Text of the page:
Which ones work better in the digital studio? NEC's TriDigital or JVC's QXGA? Or even the true "digital cinema" projectors? Hard to tell—I haven't been able to get them all in the same room, but I have critically observed them all under similar conditions and they are all very impressive. I think that the ultimate shoot-out winner of this hypothetical contest will depend greatly upon the source material. I've seen the JVC projector running an HD digital tape recording directly from an HD digital camera and the on-screen image looked three-dimensional and alive. Maybe that is because JVC uses 10-bit digital color processing along with a 12-bit gamma correction. However, the NEC uses very similar processing bit depth and therefore results in a very similar on-screen performance with similar gamma settings. I've also watched digital movies—telecined digital film transfers with both technologies, and again with similar results. In fact, I liked the direct HD video camera images the best—on either projector. In general, I thought that the telecined film transfers (unless done from master negatives) lacked contrast and depth in comparison to the freshly shot HD images.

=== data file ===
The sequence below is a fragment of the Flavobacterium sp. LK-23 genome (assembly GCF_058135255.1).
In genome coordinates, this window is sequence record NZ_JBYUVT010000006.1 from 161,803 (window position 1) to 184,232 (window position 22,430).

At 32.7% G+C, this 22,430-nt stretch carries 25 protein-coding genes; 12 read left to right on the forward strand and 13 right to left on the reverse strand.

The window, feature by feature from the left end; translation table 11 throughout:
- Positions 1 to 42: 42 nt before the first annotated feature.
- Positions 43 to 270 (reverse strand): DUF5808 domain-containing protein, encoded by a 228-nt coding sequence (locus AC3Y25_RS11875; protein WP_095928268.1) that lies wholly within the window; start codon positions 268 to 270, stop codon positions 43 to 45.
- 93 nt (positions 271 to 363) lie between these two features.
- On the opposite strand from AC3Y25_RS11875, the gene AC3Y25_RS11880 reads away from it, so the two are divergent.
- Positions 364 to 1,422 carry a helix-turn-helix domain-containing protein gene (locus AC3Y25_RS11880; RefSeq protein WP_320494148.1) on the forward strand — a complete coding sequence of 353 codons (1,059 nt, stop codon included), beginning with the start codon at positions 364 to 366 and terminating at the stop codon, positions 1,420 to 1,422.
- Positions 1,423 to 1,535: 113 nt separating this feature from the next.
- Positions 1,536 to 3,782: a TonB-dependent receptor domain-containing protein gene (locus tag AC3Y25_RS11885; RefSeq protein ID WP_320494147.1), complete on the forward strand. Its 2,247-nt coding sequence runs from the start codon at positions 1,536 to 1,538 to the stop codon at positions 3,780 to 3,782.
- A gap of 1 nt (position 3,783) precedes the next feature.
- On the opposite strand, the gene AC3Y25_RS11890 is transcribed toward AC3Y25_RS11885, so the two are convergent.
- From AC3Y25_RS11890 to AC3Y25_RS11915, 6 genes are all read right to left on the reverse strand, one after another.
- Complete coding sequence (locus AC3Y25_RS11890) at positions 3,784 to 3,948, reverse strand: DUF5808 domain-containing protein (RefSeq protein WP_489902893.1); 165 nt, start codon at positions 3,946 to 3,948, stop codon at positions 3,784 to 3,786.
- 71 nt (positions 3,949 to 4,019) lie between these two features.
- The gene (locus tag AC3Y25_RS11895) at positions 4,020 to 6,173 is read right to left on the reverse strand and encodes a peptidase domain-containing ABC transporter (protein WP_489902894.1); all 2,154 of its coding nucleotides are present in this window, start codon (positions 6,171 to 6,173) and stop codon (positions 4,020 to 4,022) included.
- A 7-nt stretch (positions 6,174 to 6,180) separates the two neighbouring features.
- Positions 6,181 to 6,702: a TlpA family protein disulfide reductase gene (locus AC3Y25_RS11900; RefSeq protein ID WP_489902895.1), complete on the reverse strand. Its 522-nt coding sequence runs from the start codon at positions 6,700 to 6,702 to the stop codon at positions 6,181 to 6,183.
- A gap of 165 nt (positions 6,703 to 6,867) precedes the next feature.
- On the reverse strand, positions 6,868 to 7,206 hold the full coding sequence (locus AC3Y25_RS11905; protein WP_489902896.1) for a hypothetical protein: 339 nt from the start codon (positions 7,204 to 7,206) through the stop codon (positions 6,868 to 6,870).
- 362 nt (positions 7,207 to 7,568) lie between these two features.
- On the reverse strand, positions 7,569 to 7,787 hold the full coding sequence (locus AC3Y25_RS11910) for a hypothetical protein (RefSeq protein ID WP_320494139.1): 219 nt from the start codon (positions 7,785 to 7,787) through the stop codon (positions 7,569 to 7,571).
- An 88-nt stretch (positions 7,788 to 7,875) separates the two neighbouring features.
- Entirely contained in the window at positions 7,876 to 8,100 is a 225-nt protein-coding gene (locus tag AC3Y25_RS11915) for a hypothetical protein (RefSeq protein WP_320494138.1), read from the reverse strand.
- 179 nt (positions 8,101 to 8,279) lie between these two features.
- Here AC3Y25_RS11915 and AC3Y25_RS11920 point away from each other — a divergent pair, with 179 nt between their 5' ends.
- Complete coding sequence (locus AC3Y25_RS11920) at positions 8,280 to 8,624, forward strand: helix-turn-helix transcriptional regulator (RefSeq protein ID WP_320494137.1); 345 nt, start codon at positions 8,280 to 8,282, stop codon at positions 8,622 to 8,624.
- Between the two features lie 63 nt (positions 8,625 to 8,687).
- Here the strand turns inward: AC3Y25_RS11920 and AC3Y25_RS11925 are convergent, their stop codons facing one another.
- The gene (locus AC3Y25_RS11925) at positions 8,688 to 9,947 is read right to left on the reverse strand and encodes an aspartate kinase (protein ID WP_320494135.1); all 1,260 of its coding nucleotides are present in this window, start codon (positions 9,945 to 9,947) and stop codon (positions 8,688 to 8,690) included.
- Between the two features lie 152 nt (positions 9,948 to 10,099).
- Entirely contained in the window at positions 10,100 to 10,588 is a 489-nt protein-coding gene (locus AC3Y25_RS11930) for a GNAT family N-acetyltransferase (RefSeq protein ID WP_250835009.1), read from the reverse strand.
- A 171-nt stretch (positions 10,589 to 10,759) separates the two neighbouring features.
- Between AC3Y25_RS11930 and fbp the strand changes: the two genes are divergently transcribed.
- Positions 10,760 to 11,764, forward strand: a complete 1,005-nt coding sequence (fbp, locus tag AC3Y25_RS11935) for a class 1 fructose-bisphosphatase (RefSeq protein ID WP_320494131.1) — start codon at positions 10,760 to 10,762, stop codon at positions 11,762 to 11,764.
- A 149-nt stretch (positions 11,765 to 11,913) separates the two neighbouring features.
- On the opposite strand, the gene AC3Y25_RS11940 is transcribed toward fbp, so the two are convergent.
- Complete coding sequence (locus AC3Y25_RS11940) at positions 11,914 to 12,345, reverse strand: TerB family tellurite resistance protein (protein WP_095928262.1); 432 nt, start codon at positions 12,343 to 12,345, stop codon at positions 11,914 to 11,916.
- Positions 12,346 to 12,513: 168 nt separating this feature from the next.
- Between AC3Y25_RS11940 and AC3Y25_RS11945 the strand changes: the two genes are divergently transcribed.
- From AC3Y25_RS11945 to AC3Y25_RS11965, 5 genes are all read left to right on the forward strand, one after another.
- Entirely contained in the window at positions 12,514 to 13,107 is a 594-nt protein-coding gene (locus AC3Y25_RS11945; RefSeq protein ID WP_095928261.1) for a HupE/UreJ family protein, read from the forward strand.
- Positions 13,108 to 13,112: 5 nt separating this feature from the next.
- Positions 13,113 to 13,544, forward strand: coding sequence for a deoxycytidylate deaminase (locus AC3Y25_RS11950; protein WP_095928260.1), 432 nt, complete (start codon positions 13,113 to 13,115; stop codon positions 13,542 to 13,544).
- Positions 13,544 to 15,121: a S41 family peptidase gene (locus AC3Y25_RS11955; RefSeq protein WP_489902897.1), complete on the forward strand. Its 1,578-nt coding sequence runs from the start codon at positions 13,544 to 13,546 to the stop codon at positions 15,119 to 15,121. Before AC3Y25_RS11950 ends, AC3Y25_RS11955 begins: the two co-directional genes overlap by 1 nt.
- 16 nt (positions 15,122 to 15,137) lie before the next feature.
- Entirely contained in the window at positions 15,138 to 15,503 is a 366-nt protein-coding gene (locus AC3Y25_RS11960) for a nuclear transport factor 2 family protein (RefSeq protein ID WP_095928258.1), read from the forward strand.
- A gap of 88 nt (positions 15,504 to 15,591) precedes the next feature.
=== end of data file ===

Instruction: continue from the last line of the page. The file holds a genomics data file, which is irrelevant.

The SDI Initiative
Provided that you've got the right projector in your digital studio, the input image is really key and one very important item for that is the interface card. If you want the best in image quality for a movie that is being created in your PC, you'll benefit from a Serial Digital Interface (SDI) card that will let you drive an SDI signal directly from your computer workstation into a high-definition tape recorder or directly into a big projector like the JVC, NEC, or even a lower-priced Sanyo unit with an optional SDI unit. That's right—the SDI input is an optional, additional cost item on most projectors.

If you're into "reality shows"—and who isn't these days—then the SDI option board is for you. Sanyo's $8795 option board, the POA-MD08HD, plugs into one of the two "digital" slots on the biggest Sanyo projectors (like the "Professional" UXGA 1600x1200 PLC-UF10 model), and provides a tremendous improvement in video image quality—so much so that the on-screen image gains an almost 3D-like quality. I've seen many 3D demos over the years—screenings that usually involve wearing weird cardboard glasses to watch snakes pop out of the wall. A big Sanyo projector fitted with the SDI option will not make snakes pop out of the wall. However, the images are so clear and defect-free, and have such noticeably greater bit depth than the standard input cards with the same (but analog form) signal, that the on-screen images look very life-like and well, almost 3D.